IS in Central Asia: A Myth?

by Gulrano Ataeva

Gulrano AtaevaSince I hail from Osh, which is known as one of the most religious cities in Kyrgyzstan, the news stories about hundreds of men and women from Central Asia leaving for jihad in Syria make me wonder what these news stories have to do with my own city? Since Central Asia is repeatedly portrayed as a fertile ground for religious extremism in both local and Western media, it is worth to have a look at how Islam is actually lived by those who are too often collectively suspected to conspire with extremist movements such as IS. Continue reading

Recent floods highlight the Tajik Pamirs’ entanglements with the outside world

by Carolin Maertens and Martin Saxer

On 16 July 2015, a large mudslide buried parts of the village of Barsem, located in the Ghunt Valley sixteen kilometres east of the town of Khorugh in Tajikistan’s mountainous Pamir region. The mud dammed up the Ghunt river and a sizeable lake formed, interrupting the Pamir Highway that leads along the river. The mudslide at Barsem was triggered by a period of heavy rainfall and exceptionally high temperatures that caused glaciers and snow to melt more rapidly than usual. Accordingly, the Barsem case was only one of many flood related incidents in the Pamirs. Thus, for instance, several bridges along the Pamir Highway were washed away. While the disaster found some coverage in the media, little has since been written about its wider socio-economic significance. Continue reading

Early Soviet policies of women’s emancipation in the Kazakh steppes

by Mohira Suyarkulova

korkpoThis post reflects on a controversial and ambivalent page of Central Asia’s history by turning to a booklet authored by Antonina Nurkhat – a women’s movement activist from Bashkortostan, who worked and travelled widely in Central Asia in the 1920s –“Nomadic Yurts: On the Work of Women’s Red Yurts” (Tsentrizdat, 1929). This lively brochure, written as a dialogue with women-activists working in a so-called ‘red yurt’ in Kazakhstan, gives the reader a glimpse into a fascinating local history of khujum – early Soviet campaigning for emancipation of women in Central Asia. Continue reading

The Waiting Game of Kazakhstan’s Nation-Building

by Diana T. Kudaibergenova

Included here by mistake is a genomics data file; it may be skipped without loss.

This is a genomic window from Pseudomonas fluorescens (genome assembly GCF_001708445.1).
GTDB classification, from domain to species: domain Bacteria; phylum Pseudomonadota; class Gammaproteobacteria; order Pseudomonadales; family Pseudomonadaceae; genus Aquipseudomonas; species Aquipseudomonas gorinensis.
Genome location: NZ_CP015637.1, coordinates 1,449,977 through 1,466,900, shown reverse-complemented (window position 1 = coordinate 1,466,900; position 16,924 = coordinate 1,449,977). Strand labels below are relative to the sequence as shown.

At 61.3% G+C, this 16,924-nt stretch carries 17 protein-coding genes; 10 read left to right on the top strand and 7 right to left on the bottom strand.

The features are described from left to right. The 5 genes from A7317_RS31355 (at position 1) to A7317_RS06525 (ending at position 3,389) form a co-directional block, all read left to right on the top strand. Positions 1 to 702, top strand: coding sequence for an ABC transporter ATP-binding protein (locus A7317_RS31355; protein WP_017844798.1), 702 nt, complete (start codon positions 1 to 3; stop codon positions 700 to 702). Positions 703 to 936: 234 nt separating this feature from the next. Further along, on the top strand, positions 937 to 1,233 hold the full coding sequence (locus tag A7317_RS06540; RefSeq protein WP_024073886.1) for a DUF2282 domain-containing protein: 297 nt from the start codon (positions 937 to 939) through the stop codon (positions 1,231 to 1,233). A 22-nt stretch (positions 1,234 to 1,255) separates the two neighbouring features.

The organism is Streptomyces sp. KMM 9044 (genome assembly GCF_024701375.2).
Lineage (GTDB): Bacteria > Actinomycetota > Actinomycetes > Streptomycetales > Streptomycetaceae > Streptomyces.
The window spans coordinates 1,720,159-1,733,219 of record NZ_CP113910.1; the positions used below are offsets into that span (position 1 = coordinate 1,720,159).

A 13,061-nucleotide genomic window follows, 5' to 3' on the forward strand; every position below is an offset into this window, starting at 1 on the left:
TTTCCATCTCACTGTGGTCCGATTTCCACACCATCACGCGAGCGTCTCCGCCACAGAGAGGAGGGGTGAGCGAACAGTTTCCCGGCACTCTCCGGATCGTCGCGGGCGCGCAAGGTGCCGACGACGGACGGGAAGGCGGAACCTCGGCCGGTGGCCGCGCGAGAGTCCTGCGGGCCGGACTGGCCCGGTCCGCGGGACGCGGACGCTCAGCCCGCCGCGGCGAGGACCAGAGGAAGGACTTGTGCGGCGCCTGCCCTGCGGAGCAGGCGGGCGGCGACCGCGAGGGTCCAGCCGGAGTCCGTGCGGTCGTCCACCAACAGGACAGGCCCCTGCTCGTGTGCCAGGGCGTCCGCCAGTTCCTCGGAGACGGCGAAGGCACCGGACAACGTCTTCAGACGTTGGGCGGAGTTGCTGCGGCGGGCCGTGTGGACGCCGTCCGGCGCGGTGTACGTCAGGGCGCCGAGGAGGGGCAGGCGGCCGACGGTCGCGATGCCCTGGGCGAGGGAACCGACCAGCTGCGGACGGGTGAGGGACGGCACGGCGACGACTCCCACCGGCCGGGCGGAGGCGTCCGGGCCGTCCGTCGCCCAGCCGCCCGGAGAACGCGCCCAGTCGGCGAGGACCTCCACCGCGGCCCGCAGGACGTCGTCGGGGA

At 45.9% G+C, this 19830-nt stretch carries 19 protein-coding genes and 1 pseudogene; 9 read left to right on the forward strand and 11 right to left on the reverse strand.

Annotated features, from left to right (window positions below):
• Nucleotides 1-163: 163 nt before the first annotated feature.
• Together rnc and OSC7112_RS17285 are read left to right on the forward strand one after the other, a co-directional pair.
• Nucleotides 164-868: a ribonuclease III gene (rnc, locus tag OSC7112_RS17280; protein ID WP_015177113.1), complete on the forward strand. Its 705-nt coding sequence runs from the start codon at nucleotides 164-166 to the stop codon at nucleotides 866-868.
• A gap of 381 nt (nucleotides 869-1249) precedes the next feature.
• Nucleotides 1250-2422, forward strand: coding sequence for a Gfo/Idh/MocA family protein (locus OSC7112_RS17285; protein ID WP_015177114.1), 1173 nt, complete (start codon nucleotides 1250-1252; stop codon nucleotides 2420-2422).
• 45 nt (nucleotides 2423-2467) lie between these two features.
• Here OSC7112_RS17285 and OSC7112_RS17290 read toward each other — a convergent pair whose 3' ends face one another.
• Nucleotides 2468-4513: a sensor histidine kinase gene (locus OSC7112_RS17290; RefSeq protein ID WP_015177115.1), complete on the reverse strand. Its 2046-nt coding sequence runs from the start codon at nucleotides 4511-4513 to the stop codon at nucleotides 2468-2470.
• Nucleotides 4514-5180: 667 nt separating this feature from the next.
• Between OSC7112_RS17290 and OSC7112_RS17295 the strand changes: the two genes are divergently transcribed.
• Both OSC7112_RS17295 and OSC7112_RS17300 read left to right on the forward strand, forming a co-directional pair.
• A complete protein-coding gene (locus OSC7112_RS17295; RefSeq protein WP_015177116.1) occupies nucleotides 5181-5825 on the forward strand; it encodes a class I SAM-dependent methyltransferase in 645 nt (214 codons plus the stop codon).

DKSince the mid 2000s, amongst political and non-political circles, the question of when Kazakhstan would become a real nation had turned into a fixation point. Numerous state programs and development strategies seemed to raise more questions rather than give answers to the growing demands of Kazakh national-patriots. During this time, unofficial and official media outlets presented programs in the Russian language, initiating debates surrounding ‘concrete’ nation-building projects. The multiplicity of national discourse, symbols and opinions within Kazakhstan had intentionally been facilitated by the regime. For various nationalist and semi civic signifiers, the completed project of the ‘national idea’ became a strategically ambiguous field as well as a waiting game for the elites. The past Soviet tradition of a concrete nationalist policy and definitive nation-building through a state language had a decade later, transformed into a growing demand amongst national patriots and their sympathizers. Continue reading

Involving Communities in Pasture Management: The Challenge of Pasture Committees in Kyrgyzstan

by Irène Mestre

Irene MestreWhen I arrived in Kyrgyzstan to investigate pasture management in July 2010, the new Law “On Pastures” had been in place for only just over a year (it was released on January 29, 2009). During summer 2010, the content of the new pastoral regulation was hardly known by pasture users, or by governmental and local self-governance employees (ayil okmotu, equivalent to municipalities). That was only a few months after the 2010 protests which overthrew President Bakiev and tensions around this so-called “Bakiev’s Law” were perceptible. After years of centralized management, the law aimed at implementing a community-based management of pastures. At the village level (ayil ayimak), all pasture users are members of the Pasture Users Association (PUA) and elect the Pasture Committee (PC). This is the executive body in charge of managing, allocating and monitoring pastures. It collects pasture use fees and manages its own budget. Part of it, the land tax, is transferred to the central budget as pastures are state property. The new law carries environmental, economic, and social expectations: the degradation of pastures underpinned the promotion of this model and made sustainable management essential. The law also intended to improve social equity by ensuring equal access to all pasture users and to foster long term economic benefits by preserving resources for livestock production. Continue reading